A masterful work about a failing family business and the ensuing erosion of sibling relations and one’s sanity
Twenty years in the making, Clyde Fans peels back the optimism of mid-twentieth century capitalism. The legendary Canadian cartoonist Seth lovingly shows the rituals, hopes, and delusions of a middle class that has long ceased to exist in North America—garrulous men in wool suits extolling the virtues of their wares to taciturn shopkeepers with an eye on the door. Much like the myth of an ever-growing economy, the Clyde Fans family unit is a fraud—the patriarch has abandoned the business to mismatched sons, one who strives to keep the business afloat and the other who retreats into the arms of the remaining parent.
Abe and Simon Matchcard are brothers, the second generation struggling to save their archaic family business of selling oscillating fans in a world switching to air-conditioning. At the center of Clyde Fans’s center is Simon, who flirts with becoming a salesman as a last-ditch effort to leave the protective walls of the family home but is ultimately unable to escape Abe’s critical voice in his head. As the business crumbles, so does any remaining relationship between the brothers, both of whom choose very different life paths but still end up utterly unhappy.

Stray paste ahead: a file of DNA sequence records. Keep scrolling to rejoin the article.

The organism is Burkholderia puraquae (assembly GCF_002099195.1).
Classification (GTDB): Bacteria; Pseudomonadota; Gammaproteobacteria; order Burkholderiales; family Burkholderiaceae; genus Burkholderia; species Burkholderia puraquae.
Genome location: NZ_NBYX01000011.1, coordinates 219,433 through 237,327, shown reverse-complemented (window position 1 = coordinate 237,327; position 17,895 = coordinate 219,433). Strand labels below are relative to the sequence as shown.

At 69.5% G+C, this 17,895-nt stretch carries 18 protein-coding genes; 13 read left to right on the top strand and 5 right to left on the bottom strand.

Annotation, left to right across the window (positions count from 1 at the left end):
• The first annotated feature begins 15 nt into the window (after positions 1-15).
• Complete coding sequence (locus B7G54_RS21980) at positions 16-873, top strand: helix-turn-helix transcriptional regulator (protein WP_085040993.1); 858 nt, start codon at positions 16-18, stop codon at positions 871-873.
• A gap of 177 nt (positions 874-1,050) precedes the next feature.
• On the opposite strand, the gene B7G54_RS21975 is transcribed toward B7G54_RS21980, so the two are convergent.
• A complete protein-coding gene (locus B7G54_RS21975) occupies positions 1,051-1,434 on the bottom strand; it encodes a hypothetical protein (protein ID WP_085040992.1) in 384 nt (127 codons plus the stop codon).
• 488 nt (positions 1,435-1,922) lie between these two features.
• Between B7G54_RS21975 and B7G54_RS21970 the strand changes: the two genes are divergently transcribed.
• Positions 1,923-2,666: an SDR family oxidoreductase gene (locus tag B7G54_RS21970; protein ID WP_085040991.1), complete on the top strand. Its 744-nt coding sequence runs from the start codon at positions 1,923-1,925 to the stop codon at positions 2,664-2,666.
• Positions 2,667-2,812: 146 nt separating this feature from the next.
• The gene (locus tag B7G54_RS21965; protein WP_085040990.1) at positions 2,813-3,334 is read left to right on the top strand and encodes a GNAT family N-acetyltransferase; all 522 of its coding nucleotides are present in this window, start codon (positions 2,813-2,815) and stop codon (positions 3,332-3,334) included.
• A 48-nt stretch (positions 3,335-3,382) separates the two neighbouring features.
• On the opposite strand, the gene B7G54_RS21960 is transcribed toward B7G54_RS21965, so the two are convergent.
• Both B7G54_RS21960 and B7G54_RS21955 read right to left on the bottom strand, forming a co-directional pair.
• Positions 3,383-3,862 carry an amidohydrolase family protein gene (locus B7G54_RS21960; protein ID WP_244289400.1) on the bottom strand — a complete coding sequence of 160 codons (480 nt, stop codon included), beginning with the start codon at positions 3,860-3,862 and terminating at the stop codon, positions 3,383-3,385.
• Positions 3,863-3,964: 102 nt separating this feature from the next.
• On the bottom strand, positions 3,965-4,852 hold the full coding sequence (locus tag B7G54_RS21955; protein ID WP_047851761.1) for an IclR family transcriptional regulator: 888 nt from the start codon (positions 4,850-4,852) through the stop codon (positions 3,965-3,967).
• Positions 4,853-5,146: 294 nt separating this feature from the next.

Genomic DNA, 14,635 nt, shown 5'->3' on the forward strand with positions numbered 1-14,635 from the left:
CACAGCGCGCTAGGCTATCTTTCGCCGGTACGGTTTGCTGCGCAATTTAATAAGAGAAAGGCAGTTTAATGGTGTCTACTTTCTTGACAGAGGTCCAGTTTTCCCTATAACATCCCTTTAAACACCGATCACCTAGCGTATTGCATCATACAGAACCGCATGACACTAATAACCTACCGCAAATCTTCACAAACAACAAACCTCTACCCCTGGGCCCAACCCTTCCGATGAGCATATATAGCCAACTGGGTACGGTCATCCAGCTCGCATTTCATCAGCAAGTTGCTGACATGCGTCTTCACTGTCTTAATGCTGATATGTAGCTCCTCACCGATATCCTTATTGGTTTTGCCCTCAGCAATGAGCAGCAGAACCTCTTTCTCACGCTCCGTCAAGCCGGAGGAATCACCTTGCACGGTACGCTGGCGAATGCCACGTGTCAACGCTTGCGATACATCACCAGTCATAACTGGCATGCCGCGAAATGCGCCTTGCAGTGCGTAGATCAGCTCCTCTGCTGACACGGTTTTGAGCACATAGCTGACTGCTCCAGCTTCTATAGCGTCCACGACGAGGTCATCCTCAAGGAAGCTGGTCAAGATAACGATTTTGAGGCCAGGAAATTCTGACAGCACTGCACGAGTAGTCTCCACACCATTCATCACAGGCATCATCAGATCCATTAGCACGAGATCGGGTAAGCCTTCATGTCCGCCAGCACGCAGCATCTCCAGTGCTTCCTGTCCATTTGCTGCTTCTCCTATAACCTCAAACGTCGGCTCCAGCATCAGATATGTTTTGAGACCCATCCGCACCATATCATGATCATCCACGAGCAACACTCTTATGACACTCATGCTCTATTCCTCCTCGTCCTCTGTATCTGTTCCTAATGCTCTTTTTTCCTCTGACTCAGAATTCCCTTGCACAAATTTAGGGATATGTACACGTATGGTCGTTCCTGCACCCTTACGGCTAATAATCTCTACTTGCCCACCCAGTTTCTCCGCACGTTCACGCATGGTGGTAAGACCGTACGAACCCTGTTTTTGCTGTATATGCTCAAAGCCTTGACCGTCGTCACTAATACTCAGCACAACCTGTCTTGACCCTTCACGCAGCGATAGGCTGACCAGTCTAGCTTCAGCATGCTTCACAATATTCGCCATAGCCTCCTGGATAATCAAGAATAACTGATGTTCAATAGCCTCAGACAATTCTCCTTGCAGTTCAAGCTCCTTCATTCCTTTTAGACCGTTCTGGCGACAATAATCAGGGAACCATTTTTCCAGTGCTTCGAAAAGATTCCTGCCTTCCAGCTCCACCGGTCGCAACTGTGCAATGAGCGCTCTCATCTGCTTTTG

Seth’s intimate storytelling and gorgeous art allow urban landscapes and detailed period objects to tell their own stories as the brothers struggle to keep from suffocating in an airless city home. An epic time capsule of a story line that begs rereading.